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Jul 20, 2022

Sarstoon Forward Operating Base is Under Serious Threat of Erosion

It has been a little over six years since the Sarstoon F.O.B. was inaugurated at the southernmost end of the country. Viewers would recall that at the time of the opening there was conflict between our security forces and the Guatemalan military which patrolled the waterway and often crossed over into Belize’s side of the river. While tension has de-escalated, another problem has arisen, resulting in the withdrawal of personnel from the forward operating base. It is a reminder that climate change is real and threatens Belize’s coastal front. Erosion has washed away significant portions of land surrounding the F.O.B. which has been deemed unfit for occupancy by military personnel assigned to the location.  News Five’s Isani Cayetano reports.


Isani Cayetano, Reporting

When the forward operating base at the mouth of the Sarstoon River was inaugurated in April 2016, it had become absolutely necessary for our security forces to maintain a full-time presence near the estuary.  It was at a time when there was heightened tension between Belize and Guatemala over access to the river.  Belize Defense Force and coast guard personnel were deployed to the location where a wooden structure had been erected at a price tag of a hundred thousand Belize dollars.


 [File: April, 20th, 2016]

John Borland

Rear Admiral John Borland, Commandant, Belize Coast Guard

“One of the coast guard’s responsibilities at this location will be to deal with illegal fishing and what we saw here today will be addressed in very short span of time because the coast guard is coming out here to do its job, to act responsibly, but to enforce all our maritime laws within our sea spaces.  Joint services means it will be occupied by members of the B.D.F. There has to be a police officer as well and then the coast guard will take care of the maritime component. The responsibility of policing the river is for the B.D.F., along with the police. And everything in the littorals is the responsibility of the coast guard, so we are going to be conducting joint operations here.  The facility is built, as you saw, to occupy at least a dozen people and we are looking at a staffing of eight B.D.F. members, along with four coast guard and perhaps a single policeman to staff the facility.”


Over the past six years, the installation used to support strategic goals and tactical objectives in the area of Sarstoon River has come under threat.  The danger that is being posed is not from the Guatemalan Armed Forces on the opposite side of the river, but by the elements.  The ebb and flow of waves crashing onto the shore constantly wash away the soil upon which the F.O.B. was built.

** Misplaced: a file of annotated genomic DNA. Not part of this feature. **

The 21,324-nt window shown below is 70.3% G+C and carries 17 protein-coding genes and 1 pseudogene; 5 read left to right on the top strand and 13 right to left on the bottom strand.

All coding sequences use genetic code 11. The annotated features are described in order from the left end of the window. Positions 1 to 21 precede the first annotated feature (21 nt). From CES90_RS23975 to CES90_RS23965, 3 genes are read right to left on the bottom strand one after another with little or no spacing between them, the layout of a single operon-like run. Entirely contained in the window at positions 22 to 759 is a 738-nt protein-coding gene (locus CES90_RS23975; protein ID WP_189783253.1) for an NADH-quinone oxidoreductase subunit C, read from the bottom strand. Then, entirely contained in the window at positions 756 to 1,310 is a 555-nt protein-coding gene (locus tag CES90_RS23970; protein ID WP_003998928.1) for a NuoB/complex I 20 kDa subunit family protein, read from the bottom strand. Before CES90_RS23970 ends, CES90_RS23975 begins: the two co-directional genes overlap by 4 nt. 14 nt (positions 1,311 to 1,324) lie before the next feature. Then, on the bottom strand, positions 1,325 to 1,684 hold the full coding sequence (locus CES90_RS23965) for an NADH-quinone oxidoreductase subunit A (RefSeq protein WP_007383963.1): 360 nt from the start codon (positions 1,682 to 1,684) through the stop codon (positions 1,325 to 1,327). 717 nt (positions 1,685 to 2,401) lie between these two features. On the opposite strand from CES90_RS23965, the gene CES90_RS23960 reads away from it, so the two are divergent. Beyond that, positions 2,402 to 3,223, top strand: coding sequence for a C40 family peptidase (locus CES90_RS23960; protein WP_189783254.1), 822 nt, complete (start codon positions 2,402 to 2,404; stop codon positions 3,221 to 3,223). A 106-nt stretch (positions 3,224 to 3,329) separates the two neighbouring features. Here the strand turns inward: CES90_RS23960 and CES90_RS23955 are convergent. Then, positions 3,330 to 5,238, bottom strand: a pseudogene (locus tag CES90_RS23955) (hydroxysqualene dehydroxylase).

Jermaine Burns

Lt. Col. Jermaine Burns, Chief of Staff, B.D.F.

“Due to severe erosion over the years, from its inception in 2016 to date, we have deemed it unfit or unsafe for the soldiers to remain within the building and so we have conducted what is called a tactical withdrawal to the Barranco Forward Operating Base that the coast guard is currently occupying.  And we’re going to be operating from out of that base until some repairs can be done to the current structure in order for us to deem it fit and return to the FOB.”


The location is ideal for the simple reason that the range of vision allows staff manning the base to see across the river.  What the engineers did not expect was that there would have been a gradual and significant increase in the strength of waves.


Jermaine Burns

“The area is a strategic area because it gives us that full field of view over to the adjacent Guatemalan village and so we were restricted in selecting an area that could give us that level of advantage.  But at that time, we had no idea that erosion would have happened so quickly.  The floods that used to occur in the Sarstoon and the level of the waves from the environmental impact assessment that was done didn’t indicate that in no way shape or form that it would have occurred so swiftly.”


Despite efforts to fill the area beneath the structure, the earth continued to wear away, taking with it vegetation surrounding the F.O.B.


Jermaine Burns

“The mangroves that were in the area, the vegetation from our perspective, we thought that those would hold together the soil.  And so, we didn’t expect this to happen, truthfully.  And so, when the area was constructed we knew that we need some sort of ability to board our vessels, so eventually we put a pier there to move out from the land to the sea easy and have our vessels dock alongside that pier.  That was the only addition from the start, but in 2018 we started to notice the erosion.”


According to Lieutenant Colonel Jermaine Burns, a financial plan is yet to be drawn up to cover the cost of the undertaking.  He told News Five earlier today that they are looking at several options on how to address the issue.


Jermaine Burns

“In terms of a budget, we have a final engineer visit that’s going out there either later this week to finalize or next week and that team is going to let us know exactly what it is that it’s going to cost for what we want done. We have not finalized on how large this seawall is going to be, whether we are going to replace the building with another type of material that wouldn’t be susceptible to a bit of erosion in the future or if it is that we create an island by simply making a seawall all the way around a particular piece of land that will completely omit water from going into the area.”


Isani Cayetano for News Five


Viewers please note: This Internet newscast is a verbatim transcript of our evening television newscast. Where speakers use Kriol, we attempt to faithfully reproduce the quotes using a standard spelling system.

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